All of the above being said, my observations are that there is more duration variation in the Heli flying than in Wright Stuff. Our typical variation is 5-10 seconds.

Brian T
Based on your possible scenarios, I suspect it was the o-ring not being centered. How would you make sure it is properly centered (while trying your hardest not to break the motorstick)?
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Re: Helicopters C

Post by bjt4888 » January 12th, 2018, 6:58 pm

If the o-ring “crawls” around the side of the rotor shaft hook when attaching the wound motor, you can fix by gripping the motor between thumb and forefinger tightly right next to the o-ring and then letting go of the rotor to let it spin a few turns. This will unwind the o-ring only and allow you to reposition it centered on the point of the hook. You’ll see from my pictures that UnoMe posted that we use a diamond shaped hook to help center the o-ring. This is not the best hook (reverse-s with hard plastic o-rings is best) but it works pretty good with the black rubber o-ring.

Brian T

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Re: Helicopters C

Post by daydreamer0023 » January 12th, 2018, 7:53 pm

bjt4888 wrote:If the o-ring “crawls” around the side of the rotor shaft hook when attaching the wound motor, you can fix by gripping the motor between thumb and forefinger tightly right next to the o-ring and then letting go of the rotor to let it spin a few turns. This will unwind the o-ring only and allow you to reposition it centered on the point of the hook. You’ll see from my pictures that UnoMe posted that we use a diamond shaped hook to help center the o-ring. This is not the best hook (reverse-s with hard plastic o-rings is best) but it works pretty good with the black rubber o-ring.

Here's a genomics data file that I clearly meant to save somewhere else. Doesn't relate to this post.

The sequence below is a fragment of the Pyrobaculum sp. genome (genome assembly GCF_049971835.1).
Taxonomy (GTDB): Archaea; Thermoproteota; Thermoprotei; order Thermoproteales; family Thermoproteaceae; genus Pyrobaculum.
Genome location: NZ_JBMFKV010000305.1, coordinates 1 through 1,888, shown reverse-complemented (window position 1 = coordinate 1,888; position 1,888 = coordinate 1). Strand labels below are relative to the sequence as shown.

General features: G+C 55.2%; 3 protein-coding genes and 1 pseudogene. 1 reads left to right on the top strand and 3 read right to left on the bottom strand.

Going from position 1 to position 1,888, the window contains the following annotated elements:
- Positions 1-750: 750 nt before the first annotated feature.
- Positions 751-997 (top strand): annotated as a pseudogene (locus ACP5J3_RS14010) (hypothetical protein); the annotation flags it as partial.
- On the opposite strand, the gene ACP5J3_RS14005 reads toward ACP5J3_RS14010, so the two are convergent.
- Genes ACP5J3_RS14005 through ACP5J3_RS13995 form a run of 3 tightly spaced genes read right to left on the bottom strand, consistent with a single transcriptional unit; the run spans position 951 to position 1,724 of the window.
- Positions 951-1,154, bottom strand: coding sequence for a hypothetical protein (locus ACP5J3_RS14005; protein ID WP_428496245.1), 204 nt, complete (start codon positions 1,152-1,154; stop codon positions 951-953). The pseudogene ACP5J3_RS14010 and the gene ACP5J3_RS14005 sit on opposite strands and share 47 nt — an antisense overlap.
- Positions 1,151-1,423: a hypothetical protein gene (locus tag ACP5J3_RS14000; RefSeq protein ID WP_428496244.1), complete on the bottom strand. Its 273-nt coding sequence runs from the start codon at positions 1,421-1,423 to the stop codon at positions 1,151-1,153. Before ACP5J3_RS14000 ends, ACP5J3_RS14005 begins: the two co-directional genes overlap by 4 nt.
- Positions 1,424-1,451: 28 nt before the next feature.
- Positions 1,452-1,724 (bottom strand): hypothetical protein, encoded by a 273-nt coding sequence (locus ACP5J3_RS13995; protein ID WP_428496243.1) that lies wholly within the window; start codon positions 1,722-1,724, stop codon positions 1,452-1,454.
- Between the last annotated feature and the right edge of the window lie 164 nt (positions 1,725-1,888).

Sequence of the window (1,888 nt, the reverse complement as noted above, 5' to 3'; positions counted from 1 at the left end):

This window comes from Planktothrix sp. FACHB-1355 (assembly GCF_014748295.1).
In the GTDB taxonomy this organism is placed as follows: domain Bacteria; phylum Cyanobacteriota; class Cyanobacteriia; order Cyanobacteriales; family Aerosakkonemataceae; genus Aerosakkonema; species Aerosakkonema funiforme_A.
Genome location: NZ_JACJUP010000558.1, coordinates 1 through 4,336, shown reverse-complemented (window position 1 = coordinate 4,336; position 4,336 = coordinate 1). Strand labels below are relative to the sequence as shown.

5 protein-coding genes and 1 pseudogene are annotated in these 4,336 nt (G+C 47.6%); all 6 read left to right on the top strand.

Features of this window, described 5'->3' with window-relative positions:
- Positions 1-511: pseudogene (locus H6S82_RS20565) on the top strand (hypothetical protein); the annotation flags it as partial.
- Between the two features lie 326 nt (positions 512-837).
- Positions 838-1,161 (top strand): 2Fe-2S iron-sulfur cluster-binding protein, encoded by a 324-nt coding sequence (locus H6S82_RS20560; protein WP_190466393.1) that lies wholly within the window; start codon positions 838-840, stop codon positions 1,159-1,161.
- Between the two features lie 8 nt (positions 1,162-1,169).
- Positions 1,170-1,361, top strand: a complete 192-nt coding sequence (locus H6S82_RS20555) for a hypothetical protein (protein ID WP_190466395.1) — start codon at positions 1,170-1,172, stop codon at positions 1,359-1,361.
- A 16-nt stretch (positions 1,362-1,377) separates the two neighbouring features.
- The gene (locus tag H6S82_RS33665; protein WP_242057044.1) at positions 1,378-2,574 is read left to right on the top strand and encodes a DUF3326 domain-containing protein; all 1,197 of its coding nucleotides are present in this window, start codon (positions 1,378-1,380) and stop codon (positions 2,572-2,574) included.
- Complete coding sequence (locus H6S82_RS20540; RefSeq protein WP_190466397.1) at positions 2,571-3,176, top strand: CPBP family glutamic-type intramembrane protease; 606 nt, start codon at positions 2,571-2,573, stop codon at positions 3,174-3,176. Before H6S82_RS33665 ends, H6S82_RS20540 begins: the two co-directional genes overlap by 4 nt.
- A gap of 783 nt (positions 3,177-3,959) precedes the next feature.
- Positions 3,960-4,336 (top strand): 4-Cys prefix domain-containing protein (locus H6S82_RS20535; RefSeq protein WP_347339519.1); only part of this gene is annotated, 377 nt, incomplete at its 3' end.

Brian T
Cool, thank you! :)
"I am among those who think that science has great beauty. A scientist in his laboratory is not only a technician: he is also a child placed before natural phenomena which impress him like a fairy tale." - Marie Curie

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Re: Helicopters C

Post by dhdarren » January 14th, 2018, 2:53 pm

When flying my helicopter, I have been experiencing issues with the knot in the motors getting caught against the motor stick. Not sure how much it actually affects performance, but it definitely makes some unsettling noises when the knot keeps making snapping noises as it moves against the motor stick. Where should the knot be positioned when winding it (in the middle of next to an o-ring), or is there any other solution to this?
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Re: Helicopters C

Post by ScottMaurer19 » January 14th, 2018, 5:01 pm

dhdarren wrote:When flying my helicopter, I have been experiencing issues with the knot in the motors getting caught against the motor stick. Not sure how much it actually affects performance, but it definitely makes some unsettling noises when the knot keeps making snapping noises as it moves against the motor stick. Where should the knot be positioned when winding it (in the middle of next to an o-ring), or is there any other solution to this?
Chinook or coaxial?